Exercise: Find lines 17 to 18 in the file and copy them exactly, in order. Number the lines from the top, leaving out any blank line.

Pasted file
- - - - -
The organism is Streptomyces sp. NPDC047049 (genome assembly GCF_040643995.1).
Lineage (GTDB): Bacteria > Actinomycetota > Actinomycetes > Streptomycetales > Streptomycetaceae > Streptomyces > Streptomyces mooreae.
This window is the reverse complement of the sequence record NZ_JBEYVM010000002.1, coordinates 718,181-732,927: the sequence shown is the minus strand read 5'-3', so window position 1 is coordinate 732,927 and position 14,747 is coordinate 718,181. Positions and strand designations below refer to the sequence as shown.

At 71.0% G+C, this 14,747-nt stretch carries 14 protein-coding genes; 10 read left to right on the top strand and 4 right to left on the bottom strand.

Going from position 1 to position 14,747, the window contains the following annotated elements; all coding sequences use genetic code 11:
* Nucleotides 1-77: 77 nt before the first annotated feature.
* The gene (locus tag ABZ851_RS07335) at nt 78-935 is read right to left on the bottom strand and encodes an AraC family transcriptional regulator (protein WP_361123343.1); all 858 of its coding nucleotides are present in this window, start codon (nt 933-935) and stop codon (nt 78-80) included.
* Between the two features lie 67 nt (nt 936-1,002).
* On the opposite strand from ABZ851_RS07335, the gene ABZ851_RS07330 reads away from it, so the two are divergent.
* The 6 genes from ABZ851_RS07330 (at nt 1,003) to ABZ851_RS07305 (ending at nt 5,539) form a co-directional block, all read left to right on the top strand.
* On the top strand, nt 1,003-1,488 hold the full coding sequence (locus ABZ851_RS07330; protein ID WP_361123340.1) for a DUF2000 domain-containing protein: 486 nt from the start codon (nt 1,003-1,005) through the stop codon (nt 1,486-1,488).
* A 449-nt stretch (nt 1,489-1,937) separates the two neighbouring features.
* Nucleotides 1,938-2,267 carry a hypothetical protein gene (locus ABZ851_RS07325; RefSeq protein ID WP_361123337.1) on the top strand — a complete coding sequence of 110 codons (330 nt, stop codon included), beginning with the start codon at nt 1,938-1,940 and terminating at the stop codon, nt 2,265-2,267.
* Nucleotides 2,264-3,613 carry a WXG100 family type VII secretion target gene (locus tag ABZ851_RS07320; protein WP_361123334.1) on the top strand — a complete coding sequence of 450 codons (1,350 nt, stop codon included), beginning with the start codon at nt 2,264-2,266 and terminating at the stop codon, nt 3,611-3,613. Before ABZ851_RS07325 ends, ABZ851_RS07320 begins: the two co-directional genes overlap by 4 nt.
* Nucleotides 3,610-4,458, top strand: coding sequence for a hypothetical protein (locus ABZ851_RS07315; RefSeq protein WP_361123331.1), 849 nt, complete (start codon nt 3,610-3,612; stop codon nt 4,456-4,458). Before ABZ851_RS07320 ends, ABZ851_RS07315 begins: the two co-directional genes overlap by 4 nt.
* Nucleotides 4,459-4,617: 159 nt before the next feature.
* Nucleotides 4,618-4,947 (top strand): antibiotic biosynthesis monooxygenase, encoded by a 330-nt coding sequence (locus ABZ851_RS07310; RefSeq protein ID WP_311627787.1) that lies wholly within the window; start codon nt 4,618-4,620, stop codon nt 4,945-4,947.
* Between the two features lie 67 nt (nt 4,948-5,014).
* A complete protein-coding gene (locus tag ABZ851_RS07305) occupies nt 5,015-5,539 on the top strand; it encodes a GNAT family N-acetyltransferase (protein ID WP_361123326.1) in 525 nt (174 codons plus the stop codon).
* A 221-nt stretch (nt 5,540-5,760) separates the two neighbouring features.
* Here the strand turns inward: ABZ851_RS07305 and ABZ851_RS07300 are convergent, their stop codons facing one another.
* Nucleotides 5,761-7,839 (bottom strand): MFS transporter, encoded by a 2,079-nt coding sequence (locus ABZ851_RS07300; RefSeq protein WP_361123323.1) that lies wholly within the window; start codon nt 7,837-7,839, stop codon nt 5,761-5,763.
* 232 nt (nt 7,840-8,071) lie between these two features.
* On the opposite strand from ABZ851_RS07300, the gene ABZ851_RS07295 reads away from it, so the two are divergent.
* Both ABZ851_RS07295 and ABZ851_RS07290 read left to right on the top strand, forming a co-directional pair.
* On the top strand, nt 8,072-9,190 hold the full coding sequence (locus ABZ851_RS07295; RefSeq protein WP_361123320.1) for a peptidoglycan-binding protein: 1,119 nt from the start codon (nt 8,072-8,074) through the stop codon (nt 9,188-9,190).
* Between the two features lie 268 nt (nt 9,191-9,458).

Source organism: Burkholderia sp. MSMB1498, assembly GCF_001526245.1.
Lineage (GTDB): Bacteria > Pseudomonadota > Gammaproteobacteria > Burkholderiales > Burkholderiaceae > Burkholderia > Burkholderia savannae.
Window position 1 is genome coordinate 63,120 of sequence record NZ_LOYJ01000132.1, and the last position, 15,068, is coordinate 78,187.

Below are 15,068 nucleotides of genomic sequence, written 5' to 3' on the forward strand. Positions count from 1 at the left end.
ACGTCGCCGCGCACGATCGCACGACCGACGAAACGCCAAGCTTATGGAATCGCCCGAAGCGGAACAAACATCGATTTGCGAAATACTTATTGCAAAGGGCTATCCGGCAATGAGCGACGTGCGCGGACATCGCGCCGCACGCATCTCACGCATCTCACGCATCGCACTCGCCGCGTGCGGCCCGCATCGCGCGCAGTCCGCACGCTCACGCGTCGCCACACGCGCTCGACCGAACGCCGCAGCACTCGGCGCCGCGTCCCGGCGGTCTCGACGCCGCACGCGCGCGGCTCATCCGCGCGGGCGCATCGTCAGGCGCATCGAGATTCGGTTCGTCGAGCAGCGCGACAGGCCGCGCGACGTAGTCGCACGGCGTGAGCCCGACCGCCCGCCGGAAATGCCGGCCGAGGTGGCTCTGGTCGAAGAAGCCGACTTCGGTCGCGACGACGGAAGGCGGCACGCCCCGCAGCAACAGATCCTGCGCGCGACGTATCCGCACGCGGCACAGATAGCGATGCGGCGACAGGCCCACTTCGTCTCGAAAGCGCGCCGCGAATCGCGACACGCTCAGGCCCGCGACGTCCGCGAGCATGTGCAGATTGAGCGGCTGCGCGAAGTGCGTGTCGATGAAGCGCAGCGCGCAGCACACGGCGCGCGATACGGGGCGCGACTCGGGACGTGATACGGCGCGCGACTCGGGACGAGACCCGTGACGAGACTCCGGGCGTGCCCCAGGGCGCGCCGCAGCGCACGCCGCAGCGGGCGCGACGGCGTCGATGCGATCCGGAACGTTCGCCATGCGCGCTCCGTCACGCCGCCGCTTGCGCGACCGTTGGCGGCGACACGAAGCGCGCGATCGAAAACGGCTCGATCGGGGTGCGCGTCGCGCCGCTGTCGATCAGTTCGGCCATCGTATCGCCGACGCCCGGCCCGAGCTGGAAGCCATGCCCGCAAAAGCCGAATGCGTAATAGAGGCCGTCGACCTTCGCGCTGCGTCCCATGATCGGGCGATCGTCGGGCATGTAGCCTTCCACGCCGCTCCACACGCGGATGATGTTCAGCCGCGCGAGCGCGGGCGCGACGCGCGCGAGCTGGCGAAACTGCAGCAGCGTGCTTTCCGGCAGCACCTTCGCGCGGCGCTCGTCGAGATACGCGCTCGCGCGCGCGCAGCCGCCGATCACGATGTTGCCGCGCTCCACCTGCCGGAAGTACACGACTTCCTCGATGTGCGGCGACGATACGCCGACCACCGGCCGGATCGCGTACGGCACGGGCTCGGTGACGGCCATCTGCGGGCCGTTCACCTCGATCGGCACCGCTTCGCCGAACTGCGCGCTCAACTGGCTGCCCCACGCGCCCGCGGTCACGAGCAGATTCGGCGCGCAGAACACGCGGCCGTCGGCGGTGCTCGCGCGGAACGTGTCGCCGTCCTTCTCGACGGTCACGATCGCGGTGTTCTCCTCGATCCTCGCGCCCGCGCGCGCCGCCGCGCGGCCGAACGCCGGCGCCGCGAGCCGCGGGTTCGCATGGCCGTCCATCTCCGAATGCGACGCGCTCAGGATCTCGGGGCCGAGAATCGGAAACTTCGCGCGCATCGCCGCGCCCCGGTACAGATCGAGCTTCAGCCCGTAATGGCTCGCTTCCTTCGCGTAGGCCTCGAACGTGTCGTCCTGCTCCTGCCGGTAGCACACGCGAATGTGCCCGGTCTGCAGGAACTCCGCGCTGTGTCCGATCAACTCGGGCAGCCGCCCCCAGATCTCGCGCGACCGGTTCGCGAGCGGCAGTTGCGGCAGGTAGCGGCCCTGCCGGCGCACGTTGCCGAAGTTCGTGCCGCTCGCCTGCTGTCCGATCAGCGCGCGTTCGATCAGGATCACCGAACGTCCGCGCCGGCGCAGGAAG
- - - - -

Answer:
* Nucleotides 4,618-4,947 (top strand): antibiotic biosynthesis monooxygenase, encoded by a 330-nt coding sequence (locus ABZ851_RS07310; RefSeq protein ID WP_311627787.1) that lies wholly within the window; start codon nt 4,618-4,620, stop codon nt 4,945-4,947.
* Between the two features lie 67 nt (nt 4,948-5,014).